Fall generally brings lower water levels in the embayments, exposing mudflats and invertebrates as well as aquatic plants to feed migrating shorebirds, wading birds and waterfowl. Native wildlife food plants such as smartweeds, bulrushes, wild rye and millet lie down and become available to migratory birds and other wildlife. Soft mast-producing trees and shrubs dominate in the embayments (elderberry, cherry, spicebush, hackberry, grape, dogwoods), providing abundant food for migratory landbirds en-route to their southern destinations.
During the winter, the emergent wetland vegetation in the embayments lays down and dies back, but much submerged aquatic vegetation and rootstocks remain as important food for wintering waterfowl and muskrat. While high water and swift currents are common on the main river in winter, the embayments provide quiet resting places off the main river for fish and wildlife to conserve energy. Over 25 species of waterfowl (ducks, geese, swans, mergansers) and other waterbirds (loons, grebes, and gulls) rest and feed in the embayments in winter as long as they remain ice-free. Bald eagles are more abundant in winter than at other times of the year along the river and in the embayments, as they shift south off frozen lakes and rivers in the north, and find abundant food and occasional large roosting trees along the river.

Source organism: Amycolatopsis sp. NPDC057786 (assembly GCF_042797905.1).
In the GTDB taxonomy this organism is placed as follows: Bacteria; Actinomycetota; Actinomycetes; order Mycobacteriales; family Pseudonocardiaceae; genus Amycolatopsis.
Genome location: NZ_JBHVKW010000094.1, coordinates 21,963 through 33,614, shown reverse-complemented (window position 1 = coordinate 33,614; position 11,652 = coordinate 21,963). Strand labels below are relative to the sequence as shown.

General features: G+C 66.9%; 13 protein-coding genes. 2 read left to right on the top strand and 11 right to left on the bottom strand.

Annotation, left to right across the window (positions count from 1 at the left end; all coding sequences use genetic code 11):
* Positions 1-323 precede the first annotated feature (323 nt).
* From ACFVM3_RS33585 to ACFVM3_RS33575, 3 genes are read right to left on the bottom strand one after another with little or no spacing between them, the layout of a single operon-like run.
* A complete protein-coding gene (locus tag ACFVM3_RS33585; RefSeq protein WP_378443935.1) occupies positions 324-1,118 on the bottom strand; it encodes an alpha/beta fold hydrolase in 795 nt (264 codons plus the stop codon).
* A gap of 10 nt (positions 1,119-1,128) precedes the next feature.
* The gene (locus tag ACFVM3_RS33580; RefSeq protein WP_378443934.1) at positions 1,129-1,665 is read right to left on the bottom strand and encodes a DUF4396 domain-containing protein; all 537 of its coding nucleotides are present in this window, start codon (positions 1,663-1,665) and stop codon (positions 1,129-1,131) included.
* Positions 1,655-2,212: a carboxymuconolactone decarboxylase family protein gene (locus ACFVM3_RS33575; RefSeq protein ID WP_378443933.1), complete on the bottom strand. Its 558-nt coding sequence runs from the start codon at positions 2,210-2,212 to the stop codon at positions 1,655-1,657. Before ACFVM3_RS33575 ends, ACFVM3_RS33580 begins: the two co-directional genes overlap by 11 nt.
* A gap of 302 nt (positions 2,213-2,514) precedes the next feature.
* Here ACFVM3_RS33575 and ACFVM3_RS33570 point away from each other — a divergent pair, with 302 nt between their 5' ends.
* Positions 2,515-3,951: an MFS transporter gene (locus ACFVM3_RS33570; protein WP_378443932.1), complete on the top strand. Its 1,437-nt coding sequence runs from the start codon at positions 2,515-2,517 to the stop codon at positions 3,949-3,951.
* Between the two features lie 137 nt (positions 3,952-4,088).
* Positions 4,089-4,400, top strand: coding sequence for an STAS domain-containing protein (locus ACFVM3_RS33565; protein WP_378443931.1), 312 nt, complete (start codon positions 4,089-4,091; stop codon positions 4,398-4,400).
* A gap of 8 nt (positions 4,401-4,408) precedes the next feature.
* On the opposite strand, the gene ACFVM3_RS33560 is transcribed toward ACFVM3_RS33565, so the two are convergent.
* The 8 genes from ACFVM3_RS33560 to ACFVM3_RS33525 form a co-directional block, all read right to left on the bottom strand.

Spring comes to the embayments earlier than the main river, as the shallow waters warm up faster. Those bottomlands which were flooded in winter "green up," and exposed mudflats again nourish migrating shorebirds and wading birds. Herons and waterfowl begin to nest as early as March. Neotropical migratory landbirds also return to nest, including warblers, thrushes, vireos, cuckoos, flycatchers, and tanagers. Many more species pass through on their journey back to their northern breeding range, stopping and feeding on late fruits, early seeds, and abundant insects.
The sand, gravel, and cobble beaches which typify most of the islands are good indicators of the river substrates which extend from the islands down into the depths of the river. Different substrate types are associated with the islands, including sand, gravel, cobble, boulder, emergent and submerged stumps and logs, other detritus, silt, clay, muck, and emergent and submerged riverine aquatic beds. The substrate type in a particular location is a function of the current velocity and current pattern. Sand, gravel, and cobbles are predominately associated with island heads and shorelines where high current velocities keep these coarser substrates swept clean of the fine materials. With the exception of those areas which lie directly downstream of locks and dams, the heads of the islands more closely resemble a natural riffle/run habitat which was a major characteristic of the Ohio River prior to impoundment.
During those years when environmental conditions are suitable, large expanses of submerged aquatic beds extend along the shorelines of the islands, out to a depth of approximately four feet. Shorelines along an inside bend, backchannel shorelines, and toes of islands are usually a combination of softer substrates-sand, silt, clay, and detritus. Submerged and emergent logs and stumps may accumulate in depositional areas.